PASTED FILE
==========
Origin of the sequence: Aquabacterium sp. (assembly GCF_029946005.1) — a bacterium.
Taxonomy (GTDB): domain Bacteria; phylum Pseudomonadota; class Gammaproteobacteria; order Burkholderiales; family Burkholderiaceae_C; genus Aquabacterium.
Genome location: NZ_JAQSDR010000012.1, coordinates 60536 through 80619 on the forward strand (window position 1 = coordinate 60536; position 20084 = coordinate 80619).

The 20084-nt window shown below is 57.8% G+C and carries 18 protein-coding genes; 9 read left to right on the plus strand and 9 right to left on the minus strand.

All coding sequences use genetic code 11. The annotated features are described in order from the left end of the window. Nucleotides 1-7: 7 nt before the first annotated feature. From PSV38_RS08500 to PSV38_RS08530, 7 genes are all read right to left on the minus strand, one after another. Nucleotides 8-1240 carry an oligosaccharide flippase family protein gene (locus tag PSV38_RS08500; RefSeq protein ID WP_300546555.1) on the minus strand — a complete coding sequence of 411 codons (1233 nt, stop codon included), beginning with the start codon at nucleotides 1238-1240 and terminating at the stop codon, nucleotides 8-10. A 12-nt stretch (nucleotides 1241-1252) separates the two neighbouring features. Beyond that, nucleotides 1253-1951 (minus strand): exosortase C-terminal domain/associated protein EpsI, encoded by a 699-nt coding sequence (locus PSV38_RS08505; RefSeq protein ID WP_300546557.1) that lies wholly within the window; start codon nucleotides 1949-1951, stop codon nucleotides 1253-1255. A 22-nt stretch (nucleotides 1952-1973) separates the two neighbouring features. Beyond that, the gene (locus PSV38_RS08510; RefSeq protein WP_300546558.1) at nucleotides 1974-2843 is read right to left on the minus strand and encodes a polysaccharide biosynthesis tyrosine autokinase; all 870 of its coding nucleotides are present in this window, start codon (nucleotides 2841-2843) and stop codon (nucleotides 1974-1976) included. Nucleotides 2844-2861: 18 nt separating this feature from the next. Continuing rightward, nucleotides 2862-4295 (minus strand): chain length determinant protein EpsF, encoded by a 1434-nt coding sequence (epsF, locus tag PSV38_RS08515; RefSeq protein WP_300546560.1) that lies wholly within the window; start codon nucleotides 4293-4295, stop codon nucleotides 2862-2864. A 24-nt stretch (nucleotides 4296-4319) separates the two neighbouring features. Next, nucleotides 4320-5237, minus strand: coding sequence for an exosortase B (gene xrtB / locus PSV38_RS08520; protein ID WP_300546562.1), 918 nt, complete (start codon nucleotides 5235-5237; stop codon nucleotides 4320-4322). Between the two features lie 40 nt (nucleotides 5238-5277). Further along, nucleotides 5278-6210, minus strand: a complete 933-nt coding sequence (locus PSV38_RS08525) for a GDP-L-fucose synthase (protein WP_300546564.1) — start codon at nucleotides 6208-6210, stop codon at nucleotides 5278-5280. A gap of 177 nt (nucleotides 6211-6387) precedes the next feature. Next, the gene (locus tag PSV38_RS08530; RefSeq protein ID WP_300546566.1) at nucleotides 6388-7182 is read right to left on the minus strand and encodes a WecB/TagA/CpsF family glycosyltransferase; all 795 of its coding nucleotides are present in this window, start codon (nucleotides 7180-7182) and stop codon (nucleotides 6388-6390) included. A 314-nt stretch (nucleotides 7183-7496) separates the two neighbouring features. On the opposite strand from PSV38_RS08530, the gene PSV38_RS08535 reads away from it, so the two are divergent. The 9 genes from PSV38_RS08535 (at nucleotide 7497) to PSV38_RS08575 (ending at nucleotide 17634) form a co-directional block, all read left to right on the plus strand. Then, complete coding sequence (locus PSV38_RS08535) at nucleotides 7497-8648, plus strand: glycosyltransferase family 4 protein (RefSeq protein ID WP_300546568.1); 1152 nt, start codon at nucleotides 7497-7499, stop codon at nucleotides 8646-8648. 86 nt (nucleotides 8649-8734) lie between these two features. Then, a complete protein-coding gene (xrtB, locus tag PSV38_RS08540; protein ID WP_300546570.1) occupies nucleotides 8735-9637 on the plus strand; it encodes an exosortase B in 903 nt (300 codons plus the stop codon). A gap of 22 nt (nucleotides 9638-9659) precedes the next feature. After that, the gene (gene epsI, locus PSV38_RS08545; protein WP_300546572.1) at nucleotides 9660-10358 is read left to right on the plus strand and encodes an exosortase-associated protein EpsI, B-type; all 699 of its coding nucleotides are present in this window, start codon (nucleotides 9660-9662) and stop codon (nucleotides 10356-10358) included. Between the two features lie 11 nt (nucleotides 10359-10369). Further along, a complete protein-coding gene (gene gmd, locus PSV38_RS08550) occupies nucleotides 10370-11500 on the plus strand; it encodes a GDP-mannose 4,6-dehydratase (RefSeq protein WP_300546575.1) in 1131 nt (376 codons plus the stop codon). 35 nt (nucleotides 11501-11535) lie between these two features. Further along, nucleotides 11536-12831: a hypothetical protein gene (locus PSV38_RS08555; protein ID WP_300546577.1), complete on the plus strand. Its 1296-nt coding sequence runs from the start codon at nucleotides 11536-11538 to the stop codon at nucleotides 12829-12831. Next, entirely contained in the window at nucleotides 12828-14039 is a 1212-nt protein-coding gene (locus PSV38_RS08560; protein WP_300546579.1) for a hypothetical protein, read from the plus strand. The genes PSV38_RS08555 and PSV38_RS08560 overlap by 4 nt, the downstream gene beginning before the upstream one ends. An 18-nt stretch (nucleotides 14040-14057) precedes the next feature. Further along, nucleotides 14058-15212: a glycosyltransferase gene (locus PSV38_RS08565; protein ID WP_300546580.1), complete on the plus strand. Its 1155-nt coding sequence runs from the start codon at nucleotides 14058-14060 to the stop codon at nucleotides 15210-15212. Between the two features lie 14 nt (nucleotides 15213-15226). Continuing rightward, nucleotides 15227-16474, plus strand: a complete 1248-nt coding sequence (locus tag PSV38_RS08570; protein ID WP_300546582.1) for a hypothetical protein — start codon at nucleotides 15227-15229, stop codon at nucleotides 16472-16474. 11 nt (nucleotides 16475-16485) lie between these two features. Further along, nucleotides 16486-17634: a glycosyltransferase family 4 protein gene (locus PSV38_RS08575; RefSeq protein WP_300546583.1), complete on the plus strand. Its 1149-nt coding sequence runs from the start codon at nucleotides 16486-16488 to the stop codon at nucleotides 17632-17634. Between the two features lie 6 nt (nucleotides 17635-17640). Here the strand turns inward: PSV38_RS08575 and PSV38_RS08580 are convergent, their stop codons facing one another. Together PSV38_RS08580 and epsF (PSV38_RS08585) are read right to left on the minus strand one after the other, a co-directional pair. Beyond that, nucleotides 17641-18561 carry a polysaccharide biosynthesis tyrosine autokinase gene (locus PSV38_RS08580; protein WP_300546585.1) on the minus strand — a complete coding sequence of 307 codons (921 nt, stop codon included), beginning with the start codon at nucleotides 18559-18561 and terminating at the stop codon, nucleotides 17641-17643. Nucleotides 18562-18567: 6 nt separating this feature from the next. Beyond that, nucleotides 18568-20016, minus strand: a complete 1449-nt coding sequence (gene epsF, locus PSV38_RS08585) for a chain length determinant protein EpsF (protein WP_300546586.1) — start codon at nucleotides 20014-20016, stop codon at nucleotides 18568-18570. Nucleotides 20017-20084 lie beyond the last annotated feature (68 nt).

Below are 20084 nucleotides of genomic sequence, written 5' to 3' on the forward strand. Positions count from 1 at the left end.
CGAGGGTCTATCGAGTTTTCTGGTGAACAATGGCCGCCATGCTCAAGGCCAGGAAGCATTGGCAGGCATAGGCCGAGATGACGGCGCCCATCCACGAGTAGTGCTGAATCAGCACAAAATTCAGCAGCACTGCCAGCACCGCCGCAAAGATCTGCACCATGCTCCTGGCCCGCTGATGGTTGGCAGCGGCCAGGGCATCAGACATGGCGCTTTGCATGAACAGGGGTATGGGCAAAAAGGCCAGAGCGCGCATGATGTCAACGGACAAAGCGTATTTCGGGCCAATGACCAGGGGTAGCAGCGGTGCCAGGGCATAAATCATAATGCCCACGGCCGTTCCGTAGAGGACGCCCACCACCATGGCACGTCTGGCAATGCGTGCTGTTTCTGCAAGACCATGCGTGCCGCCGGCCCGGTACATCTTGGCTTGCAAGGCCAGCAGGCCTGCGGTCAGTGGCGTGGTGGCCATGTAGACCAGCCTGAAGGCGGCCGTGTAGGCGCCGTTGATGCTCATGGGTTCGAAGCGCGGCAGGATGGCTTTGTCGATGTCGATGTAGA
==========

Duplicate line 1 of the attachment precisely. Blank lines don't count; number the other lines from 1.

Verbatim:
Origin of the sequence: Aquabacterium sp. (assembly GCF_029946005.1) — a bacterium.